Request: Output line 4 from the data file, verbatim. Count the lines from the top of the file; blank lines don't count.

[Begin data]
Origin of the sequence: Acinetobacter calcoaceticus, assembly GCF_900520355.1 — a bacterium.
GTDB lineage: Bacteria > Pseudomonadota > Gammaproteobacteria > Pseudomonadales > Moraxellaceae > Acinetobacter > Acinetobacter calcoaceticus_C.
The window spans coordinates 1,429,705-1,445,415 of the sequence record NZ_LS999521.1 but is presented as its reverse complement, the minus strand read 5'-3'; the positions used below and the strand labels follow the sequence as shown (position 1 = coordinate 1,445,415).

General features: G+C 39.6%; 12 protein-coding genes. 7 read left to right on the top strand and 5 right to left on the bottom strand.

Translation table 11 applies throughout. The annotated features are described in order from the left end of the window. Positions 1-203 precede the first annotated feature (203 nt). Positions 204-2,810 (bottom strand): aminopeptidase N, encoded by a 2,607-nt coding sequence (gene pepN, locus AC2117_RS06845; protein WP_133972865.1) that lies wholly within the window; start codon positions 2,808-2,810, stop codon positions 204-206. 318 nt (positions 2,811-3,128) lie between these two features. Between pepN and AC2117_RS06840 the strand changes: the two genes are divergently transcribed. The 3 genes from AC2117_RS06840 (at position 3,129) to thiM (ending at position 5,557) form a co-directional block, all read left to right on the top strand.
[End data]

General features: G+C 39.6%; 12 protein-coding genes. 7 read left to right on the top strand and 5 right to left on the bottom strand.